How to track vehicle asset

We just purchased a new-to-us used vehicle and paid cash (no loan). According to Carfax, it is worth more than twice what we paid for it, so that increases our net worth. However, the long story of the car is that our mechanic repossessed it, and while it runs great, it requires a lot of bodywork, new tires, etc., to make it a car that will last 20 years. I put the car in as an asset account in Quicken, with the purchase price as the starting value, then the next entry is the Carfax estimated Private Sale value. I think we should also put down all these beginning maintenance issues as transactions in the car asset account, too. What is the consensus on that? And what about future service work? Should it go into the car asset account, too?

Answers

  • NotACPA
    NotACPA SuperUser, Windows Beta Beta
    If you paid cash for the vehicle, WHY did your mechanic repossess it?  Did you not pay your mechanic's bill?
    RE: your actual questions:
    • The initial purchase (cash) should be recorded as a transfer from your cash account to the vehicle account.
    • Maintenance amounts are usually expenses ...  unless they're NOT customary "wear and tear" and actually enhance the value of the vehicle.  Putting gas in the tank, new wipers, new fan belt, new tires etc don't enhance the car's value.  They're expected routine maintenance.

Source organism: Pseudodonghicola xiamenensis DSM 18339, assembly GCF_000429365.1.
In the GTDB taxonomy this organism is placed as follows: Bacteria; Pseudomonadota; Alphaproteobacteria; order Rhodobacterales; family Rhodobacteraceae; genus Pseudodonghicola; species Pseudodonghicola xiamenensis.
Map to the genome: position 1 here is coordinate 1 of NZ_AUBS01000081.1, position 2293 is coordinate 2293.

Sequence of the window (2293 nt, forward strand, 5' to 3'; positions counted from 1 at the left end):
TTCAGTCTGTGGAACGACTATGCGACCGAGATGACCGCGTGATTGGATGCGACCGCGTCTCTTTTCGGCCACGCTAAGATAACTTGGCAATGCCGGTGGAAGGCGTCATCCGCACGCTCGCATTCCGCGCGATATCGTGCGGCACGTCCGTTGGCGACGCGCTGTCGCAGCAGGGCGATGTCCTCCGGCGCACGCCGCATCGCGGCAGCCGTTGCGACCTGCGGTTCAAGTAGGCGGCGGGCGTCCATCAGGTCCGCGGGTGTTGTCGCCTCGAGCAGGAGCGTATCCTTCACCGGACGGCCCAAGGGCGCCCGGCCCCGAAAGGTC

• Future service work would still follow the "wear and tear" rule.
    • The value of the Vehicle account can be changed via a self-referencing transaction. That is a transaction in the Vehicle account that uses the name of the account itself, enclosed in Square brackets, as the category.  E.G. [Vehicle account}
    Q user since DOS version 5
    Now running Quicken Windows Subscription, Home & Business
    Retired "Certified Information Systems Auditor" & Bank Audit VP
  • To answer your first question, the mechanic repossessed it from someone else, not us. We paid cash to purchase it from the mechanic after he repossessed it from the previous owner.

    The previous owner was a piece of work whose ex-girlfriend beat the car to $h!+, then he drove it around without fixing any of it, not even the front windshield. The mechanic replaced the windshield after he repossessed it, but didn't fix any of the other body damage. The inside was filthy due to the lack of windshield, so we had to give it a serious detail job. The car only had one key, too, so we are paying $500 for two new keys (they have microchips in them, so are very spendy), then we will pay a lot to have body work done, as both the front and rear bumpers are busted.
  • NotACPA
    NotACPA SuperUser, Windows Beta Beta
    With the above clarifications of the situation, I'd suggest that Carfax' valuation of the vehicle is incorrect. 
    Carfax has provided a value for a car in MUCH better shape than what you've described.
    It's up to your determination as to whether the vehicle has been repaired to the standards that Carfax expects ... but I doubt that any vehicle so damaged can be brought up to that standard.
    Q user since DOS version 5
    Now running Quicken Windows Subscription, Home & Business
    Retired "Certified Information Systems Auditor" & Bank Audit VP
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